Be Cautious When Taking Motor Vehicle Loans

June 23, 2017

Nowadays, owning a vehicle is no longer a dream given the various car loan options available in the market.

It is a fact that not all individuals can purchase vehicles by paying cash up front, hence, banks have made it much easier to obtain car loan packages. Obtaining motor vehicle loans have become far more convenient and accessible. However, when consumers borrow money from the bank, they are under the impression that banks will conduct the transfer of funds to the car dealer in an efficient and appropriate manner without any delay.

As far as an individual is concerned, he/she signs the loan agreement with the bank. Similarly, the individual makes loan repayments to the bank once the loan is approved.

Now, what happens in the case where the bank does not fulfill its responsibilities in a timely manner which results in the repossession of the vehicle by the car dealer?

Sam faced a similar situation not too long ago.

With the aim to start his own taxi business, Sam decided to take a car loan with a prominent bank in Fiji. After meeting the banks requirements, Sam was delighted to know that the dream of owning his own taxi business would soon be realised. Sam entered into a credit agreement with the bank for a sum of $14,000 on 17th August 2016. He already saved $5000 as a deposit, which he paid to the car dealer. Once the agreement was signed by Sam with the bank, the car dealer released the vehicle to Sam.

As per the credit agreement, Sam commenced with his account repayment from October 2016. Sam’s monthly repayment as per the agreement was $465, however, he was making repayments of $500 per month with the intention to clear his loans quickly.

It was not until after 8 months that things took an interesting turn. A bailiff, appointed by the car dealer, turned up at Sam’s doorstep to repossess his taxi. Shocked, Sam asked for an explanation as to why he was repossessing the vehicle. The bailiff advised Sam that his bank had failed to pay the car dealer. To add to Sam’s disappointment, the bailiff told him that the vehicle would only be discharged once a release fee of $750 was paid to the car dealer.

Shaken with what had happened, Sam decided to seek an explanation from the bank. To his dismay, the bank bluntly told him that he had to pay $750 for the release of his vehicle. Furthermore, the bank told Sam that the reason the car dealer had not been paid was because they were still in the process of verifying his taxi base permit. Sam was perplexed. He had signed the credit agreement with the bank after fulfilling all its requirements which included the submission of the taxi base permit.

This explanation was unacceptable considering that the bank had been accepting the repayment amounts every month from Sam. Why was the credit agreement signed in the first place if Sam did not fulfill the bank’s requirements for obtaining loans?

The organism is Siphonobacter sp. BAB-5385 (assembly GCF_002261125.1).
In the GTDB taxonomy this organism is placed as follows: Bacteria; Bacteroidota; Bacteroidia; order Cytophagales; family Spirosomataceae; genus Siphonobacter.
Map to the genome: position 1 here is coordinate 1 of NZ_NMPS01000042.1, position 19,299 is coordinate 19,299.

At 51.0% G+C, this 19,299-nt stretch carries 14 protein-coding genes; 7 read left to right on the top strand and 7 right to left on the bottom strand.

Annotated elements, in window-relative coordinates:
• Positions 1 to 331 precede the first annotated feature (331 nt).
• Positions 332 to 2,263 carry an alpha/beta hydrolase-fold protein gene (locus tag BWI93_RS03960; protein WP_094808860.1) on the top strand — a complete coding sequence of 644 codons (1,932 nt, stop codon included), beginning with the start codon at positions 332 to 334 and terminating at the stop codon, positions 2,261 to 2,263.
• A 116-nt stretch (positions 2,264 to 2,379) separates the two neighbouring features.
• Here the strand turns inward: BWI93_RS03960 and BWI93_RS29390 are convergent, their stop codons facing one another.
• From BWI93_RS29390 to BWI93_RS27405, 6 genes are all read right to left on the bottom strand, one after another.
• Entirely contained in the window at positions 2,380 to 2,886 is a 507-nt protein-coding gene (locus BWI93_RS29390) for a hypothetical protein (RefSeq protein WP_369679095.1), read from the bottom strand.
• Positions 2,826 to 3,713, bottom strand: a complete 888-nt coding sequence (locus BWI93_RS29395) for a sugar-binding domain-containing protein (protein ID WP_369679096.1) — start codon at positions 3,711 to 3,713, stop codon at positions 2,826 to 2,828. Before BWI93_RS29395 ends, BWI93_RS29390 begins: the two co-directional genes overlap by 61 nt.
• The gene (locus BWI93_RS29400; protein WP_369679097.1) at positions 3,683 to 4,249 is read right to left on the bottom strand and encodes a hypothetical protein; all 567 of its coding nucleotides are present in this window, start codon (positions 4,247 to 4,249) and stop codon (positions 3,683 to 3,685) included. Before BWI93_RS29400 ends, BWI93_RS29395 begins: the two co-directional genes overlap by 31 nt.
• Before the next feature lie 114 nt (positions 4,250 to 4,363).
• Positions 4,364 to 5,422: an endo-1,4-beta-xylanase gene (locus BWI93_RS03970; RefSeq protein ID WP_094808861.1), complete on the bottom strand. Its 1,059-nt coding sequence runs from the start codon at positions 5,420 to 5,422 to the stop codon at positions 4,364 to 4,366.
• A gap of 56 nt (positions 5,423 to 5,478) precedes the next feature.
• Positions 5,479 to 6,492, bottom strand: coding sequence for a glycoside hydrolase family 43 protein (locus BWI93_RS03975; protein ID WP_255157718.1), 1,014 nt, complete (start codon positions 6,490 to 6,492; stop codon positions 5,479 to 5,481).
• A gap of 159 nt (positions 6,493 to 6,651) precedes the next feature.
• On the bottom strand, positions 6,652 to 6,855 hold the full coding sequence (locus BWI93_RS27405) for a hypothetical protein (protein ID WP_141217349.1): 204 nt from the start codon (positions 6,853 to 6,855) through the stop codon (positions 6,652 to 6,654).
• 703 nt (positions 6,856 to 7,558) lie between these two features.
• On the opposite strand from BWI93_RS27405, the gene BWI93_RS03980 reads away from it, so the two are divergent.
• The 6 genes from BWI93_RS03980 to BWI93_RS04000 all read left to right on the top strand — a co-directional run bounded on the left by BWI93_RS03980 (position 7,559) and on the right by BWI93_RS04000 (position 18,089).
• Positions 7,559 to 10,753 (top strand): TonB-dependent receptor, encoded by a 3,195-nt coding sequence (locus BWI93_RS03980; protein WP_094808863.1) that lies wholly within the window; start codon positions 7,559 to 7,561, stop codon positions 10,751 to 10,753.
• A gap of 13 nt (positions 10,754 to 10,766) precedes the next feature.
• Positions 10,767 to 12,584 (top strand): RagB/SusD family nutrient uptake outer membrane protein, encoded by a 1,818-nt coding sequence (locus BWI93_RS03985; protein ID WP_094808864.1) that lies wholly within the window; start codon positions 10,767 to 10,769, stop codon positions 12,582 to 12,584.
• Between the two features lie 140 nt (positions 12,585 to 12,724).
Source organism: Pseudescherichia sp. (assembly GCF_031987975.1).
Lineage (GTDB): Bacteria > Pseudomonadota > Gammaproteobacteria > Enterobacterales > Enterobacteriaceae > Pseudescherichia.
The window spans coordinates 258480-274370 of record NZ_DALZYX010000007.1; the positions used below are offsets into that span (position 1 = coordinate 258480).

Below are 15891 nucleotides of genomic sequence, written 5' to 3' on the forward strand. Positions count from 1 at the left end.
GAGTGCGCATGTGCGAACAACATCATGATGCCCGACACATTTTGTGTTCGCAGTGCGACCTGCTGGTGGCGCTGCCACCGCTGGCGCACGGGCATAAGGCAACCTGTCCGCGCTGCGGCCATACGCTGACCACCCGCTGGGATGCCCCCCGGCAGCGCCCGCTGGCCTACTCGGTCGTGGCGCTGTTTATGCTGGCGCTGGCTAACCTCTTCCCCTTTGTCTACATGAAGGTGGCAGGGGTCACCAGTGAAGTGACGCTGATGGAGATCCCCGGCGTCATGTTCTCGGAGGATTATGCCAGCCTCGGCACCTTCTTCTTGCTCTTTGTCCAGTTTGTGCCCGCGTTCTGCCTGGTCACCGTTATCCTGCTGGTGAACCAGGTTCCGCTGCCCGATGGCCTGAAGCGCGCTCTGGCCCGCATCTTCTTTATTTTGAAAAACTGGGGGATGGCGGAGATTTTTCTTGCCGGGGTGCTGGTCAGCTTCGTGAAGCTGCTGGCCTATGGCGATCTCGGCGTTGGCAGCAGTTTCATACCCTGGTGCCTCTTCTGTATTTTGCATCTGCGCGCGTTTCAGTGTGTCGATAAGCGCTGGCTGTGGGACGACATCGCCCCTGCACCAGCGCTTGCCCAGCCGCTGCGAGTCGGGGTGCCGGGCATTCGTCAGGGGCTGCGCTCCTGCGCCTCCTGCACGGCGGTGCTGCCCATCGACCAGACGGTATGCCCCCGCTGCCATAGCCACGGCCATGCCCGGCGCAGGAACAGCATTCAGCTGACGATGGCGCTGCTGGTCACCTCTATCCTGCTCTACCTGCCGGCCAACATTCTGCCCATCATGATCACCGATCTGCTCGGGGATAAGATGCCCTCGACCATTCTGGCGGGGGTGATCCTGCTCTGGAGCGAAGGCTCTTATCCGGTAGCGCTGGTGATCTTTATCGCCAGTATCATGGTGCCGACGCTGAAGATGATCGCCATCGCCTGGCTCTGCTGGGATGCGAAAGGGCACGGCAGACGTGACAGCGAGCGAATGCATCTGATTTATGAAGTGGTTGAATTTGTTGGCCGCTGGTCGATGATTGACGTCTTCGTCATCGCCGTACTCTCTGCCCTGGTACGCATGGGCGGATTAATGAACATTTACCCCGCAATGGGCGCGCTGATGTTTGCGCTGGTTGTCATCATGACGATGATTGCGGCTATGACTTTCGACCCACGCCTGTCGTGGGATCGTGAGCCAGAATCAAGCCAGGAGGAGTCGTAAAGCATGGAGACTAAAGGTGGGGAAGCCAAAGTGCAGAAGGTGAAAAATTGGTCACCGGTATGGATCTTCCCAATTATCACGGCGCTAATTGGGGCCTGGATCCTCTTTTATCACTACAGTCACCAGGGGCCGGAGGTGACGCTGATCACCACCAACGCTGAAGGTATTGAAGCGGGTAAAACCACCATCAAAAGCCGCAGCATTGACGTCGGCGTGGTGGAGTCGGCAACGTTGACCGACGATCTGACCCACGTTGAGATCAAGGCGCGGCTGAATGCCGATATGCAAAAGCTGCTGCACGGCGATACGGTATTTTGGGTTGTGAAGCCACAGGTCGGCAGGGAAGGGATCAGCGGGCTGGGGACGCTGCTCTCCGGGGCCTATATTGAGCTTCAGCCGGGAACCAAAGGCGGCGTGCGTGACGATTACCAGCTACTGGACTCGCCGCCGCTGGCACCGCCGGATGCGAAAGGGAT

To make things worse, the bank demanded Sam to pay $750 for the release of his vehicle. Apparently, the Bank agreed to give $750 as a loan to Sam.

Distraught with the bank’s behavior, Sam ultimately lodged his complaint with the Council. The Council met with the bank officials to seek an explanation regarding this blunder. The Council needed to understand why the bank did not settle the matter after the vehicle was repossessed considering there was a duly signed Bill of Sale. Five repayments were already made, which were more than what the parties had agreed to be paid. The Council further tried to establish the following:

 Whether a letter was written to Sam to withdraw financing arrangement if base permit was not provided.

 Why did it take almost 8 months to arrange the taxi base permit?

 Why was there no communication in writing on the progress of obtaining the permit?

The bank agreed that they were at fault and were willing to pay $750 for the release of his vehicle.From the Council’s perspective, it was a wrongful repossession because the car dealer seized the vehicle without prior notice. Car dealer should have communicated with the bank or with Sam regarding the non-payment. Had Sam been informed of the non-payment, he would have followed up with the bank and the matter would not have escalated to this level.

Credit providers are urged to:

  • Pay-off the car dealers in a timely manner once the loan requirements are met by the consumers.
  • Keep regular communications with their customers if any requirements are not fulfilled by them.
  • Act immediately to solve issues arising from their misconduct and negligence.

On the other hand, consumers must not sign credit contracts with blank spaces and unfair contract terms and they should keep a check on the progress of their loans on regular intervals.

Consumers are advised to call us on our National Consumer Helpline toll free number 155 to seek advice and lodge any complaints or visit any of the Council offices in Suva, Lautoka and Labasa.